This is one idea that you have probably heard before, but it bears repeating. Buying in a well-known, high-rated school district is like investing in a sunscreen business in the tropics — a winning scenario.
Maybe you don’t have children and never plan to, but when it comes time to sell your home, the new buyers are likely to be looking for a great school for their children.
Homes in school districts are more likely to go up in property value and are more likely to sell faster. To find schools in your area that have great ratings, check out Great Schools website.
Start your home shopping in areas with top-ranked schools, but remember to stay within your price range. Realtors can try to show you homes that are slightly above your range, but hold firm — you know what you can afford.
5. Talk to the Sellers
Most home buying transactions are done by the buying agent and the selling agent, making you feel a bit like a third wheel. We don’t usually get to talk to the selling agent first-hand about negotiations, and that is OK, but wouldn’t it be nice to talk to the sellers of the home?
The sellers are the ones who know everything about the property and surrounding neighborhood. Sure, they may not disclose that their neighbor stays up and parties all night, but they can tell you what they like about the house, neighborhood and school. They can share information about renovations they did, gardens or trees they planted, local clubs, neighborhood dog sitters and babysitters etc…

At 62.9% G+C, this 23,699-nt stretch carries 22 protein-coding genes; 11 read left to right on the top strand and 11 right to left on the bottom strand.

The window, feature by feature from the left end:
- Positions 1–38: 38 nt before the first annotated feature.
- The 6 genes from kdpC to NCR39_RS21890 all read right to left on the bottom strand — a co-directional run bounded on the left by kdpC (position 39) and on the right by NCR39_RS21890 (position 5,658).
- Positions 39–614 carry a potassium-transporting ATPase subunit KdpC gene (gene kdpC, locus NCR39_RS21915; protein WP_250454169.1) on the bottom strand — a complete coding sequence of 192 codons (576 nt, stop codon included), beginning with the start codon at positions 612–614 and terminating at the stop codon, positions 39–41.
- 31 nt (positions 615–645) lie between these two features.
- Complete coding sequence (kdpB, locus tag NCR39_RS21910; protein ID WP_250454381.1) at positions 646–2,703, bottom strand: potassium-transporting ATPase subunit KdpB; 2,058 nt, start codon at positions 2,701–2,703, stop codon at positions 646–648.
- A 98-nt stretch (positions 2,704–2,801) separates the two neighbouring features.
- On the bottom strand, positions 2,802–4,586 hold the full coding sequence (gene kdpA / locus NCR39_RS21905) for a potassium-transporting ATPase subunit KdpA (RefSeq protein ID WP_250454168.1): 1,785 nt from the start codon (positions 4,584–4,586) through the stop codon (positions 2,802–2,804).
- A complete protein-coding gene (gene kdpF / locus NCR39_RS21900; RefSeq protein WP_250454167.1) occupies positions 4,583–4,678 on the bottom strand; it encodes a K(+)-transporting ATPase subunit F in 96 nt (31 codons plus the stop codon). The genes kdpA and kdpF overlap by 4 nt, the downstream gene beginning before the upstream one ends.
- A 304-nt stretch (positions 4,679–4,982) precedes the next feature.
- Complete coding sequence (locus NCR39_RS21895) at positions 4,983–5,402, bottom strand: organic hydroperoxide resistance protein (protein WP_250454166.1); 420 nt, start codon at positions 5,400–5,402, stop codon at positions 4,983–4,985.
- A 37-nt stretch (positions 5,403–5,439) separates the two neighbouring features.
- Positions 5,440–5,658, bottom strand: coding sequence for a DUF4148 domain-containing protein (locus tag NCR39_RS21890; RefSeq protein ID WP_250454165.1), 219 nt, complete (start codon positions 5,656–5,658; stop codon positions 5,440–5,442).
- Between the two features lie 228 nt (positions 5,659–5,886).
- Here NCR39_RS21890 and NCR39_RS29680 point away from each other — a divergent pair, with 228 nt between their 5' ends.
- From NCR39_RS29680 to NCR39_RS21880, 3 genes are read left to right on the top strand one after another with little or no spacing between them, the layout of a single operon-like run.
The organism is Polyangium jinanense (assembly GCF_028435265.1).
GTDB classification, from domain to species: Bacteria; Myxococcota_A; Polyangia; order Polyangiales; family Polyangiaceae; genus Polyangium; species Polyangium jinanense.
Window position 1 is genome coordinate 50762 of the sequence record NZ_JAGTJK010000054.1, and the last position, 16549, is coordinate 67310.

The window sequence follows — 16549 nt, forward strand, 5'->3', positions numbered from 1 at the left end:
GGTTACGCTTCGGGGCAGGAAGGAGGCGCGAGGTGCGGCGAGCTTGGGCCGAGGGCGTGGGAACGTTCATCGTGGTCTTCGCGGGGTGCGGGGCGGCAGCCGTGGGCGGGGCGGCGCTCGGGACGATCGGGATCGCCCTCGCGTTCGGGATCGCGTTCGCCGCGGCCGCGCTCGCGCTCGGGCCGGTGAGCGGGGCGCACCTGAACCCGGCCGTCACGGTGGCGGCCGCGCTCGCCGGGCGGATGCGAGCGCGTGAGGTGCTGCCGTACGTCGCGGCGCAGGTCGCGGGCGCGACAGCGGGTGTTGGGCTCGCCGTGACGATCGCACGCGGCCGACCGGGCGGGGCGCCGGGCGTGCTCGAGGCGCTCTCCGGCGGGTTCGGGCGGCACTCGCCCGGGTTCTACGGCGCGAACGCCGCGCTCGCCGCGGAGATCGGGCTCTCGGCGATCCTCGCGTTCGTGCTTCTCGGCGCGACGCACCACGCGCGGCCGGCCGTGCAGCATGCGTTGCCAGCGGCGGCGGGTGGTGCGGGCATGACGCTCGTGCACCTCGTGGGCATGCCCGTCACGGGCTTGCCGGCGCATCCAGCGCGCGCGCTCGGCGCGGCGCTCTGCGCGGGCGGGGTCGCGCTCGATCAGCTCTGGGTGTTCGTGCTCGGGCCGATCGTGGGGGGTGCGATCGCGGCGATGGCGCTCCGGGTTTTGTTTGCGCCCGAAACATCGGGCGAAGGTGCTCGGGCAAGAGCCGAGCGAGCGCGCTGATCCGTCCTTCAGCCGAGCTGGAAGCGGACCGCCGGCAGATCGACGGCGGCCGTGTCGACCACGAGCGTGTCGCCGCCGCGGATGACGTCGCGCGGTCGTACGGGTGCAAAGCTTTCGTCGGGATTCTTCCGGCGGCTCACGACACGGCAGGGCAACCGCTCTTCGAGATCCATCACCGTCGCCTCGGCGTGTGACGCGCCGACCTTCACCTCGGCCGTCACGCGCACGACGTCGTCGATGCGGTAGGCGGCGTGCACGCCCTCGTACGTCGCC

If the sellers are not interested in talking with you personally, then maybe you could write out a list of questions for them and have your realtor give it to their realtor. Sellers are by far the best source of knowledge — a source that most don’t think they can use, but why not? The worst they can say is, no.
6. Hire a Contractor Before Buying
The home of your dreams has been found, and a tentative price has been negotiated with the help of your buyers agent. Now you need to hire a home inspector to make sure there are no major problems with the home.
The inspector will likely find at least a few things that need to be repaired. Once this happens, hire a home building/maintenance contractor— don’t automatically take the credits for repair that the sellers agent has offered.